Our first tip is to make sure you go into the UCAT test knowing exactly how much time you have to complete each section.
By knowing this, you can work out how long to spend on each question – and if you realise that a question is taking too long, you’ll know when to guess, flag and move on.
|UCAT Section||Time for section||Number of questions|
|Verbal Reasoning||21 minutes (+ 1 minute of reading)||44 questions|
|Decision Making||31 minutes (+1 minute of reading)||29 questions|
|Quantitative Reasoning||25 minutes (+1 minute of reading)||36 questions|
|Abstract Reasoning||12 minutes (+1 minute of reading)||50 questions|
|Situational Judgement||26 minutes (+1 minute of reading)||66 questions|
With Verbal Reasoning, you need to practise speed reading, so you can take in key information from a passage of text as quickly as possible. If you need to re-read, you will lose valuable time!
Another good UCAT timing tip is that for true/false/can’t tell questions in Verbal Reasoning, you should read the question first – then scan the passage for keywords, rather than reading the whole passage first. Make a mental note of key information, e.g. if there is a date mentioned in the passage, there might be a question about it!
Questions in the Decision Making section can really vary, so it’s hard to give each DM question a fixed time allowance. One key UCAT timing tip for this section is to use your whiteboard and pen, because doing things mentally might slow you down.
The Venn diagram and logical puzzles may take longer to work out, but you can compensate for this by being quick with the on-screen calculator for the probability questions and syllogisms. Identify the type of question being asked and then decide how you will approach it time-wise.
You need to be as familiar as possible with common patterns used in Abstract Reasoning. Number of shapes, sides, arrow direction and colours will be involved.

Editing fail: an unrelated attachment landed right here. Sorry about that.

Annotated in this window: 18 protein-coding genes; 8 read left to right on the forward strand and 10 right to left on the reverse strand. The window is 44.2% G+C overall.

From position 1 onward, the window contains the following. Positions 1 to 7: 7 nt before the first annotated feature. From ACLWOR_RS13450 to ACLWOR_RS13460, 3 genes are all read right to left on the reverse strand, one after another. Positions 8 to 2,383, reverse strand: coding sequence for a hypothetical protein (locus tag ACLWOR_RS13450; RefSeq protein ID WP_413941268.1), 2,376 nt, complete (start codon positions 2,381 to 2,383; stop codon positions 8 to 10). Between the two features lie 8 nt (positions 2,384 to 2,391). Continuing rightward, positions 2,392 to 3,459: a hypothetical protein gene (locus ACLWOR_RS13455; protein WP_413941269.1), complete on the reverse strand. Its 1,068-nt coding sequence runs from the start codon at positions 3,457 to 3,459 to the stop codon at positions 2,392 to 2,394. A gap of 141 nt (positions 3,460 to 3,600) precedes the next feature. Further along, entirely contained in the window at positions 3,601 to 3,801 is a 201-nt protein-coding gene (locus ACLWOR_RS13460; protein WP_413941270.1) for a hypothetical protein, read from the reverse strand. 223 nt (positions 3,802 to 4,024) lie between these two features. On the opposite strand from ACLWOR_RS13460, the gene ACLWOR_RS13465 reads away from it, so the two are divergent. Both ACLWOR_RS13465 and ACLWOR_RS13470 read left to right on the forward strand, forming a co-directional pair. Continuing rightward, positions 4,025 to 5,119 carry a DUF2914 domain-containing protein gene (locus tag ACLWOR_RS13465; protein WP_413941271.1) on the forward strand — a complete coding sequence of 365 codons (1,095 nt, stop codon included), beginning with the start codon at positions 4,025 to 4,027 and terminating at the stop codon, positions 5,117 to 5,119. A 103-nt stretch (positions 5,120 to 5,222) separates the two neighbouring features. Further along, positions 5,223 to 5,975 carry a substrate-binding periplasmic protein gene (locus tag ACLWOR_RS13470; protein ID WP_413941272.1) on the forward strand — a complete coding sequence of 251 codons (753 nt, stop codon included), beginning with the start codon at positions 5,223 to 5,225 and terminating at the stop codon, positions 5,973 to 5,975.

There is limited time and lots of questions to get through – so if you can’t identify the pattern quickly, you’ll have to guess, flag and move on. By spending more time on one difficult pattern, you are sacrificing easier marks from more simple patterns.
The maths involved in Quantitative Reasoning is not complicated, as it’s supposed to be GCSE level. Some questions require ‘eyeballing’ – looking at a graph to identify the tallest bar. The trap that people often fall into is spending too much time on questions which require multi-step calculations.
For example, if a question requires summation, division and then subtraction, it will obviously take longer. In these instances, it might be wise to ‘guesstimate’, flag and move on, instead of devoting too much time to it and losing marks elsewhere. There will be a single-step calculation question/eyeballing question further down the line. Use the whiteboard in this section for any key numbers, like a total or average, in case an item within the same question requires it.
Also, get used to using the on-screen calculator by practising with a UCAT Question Bank.
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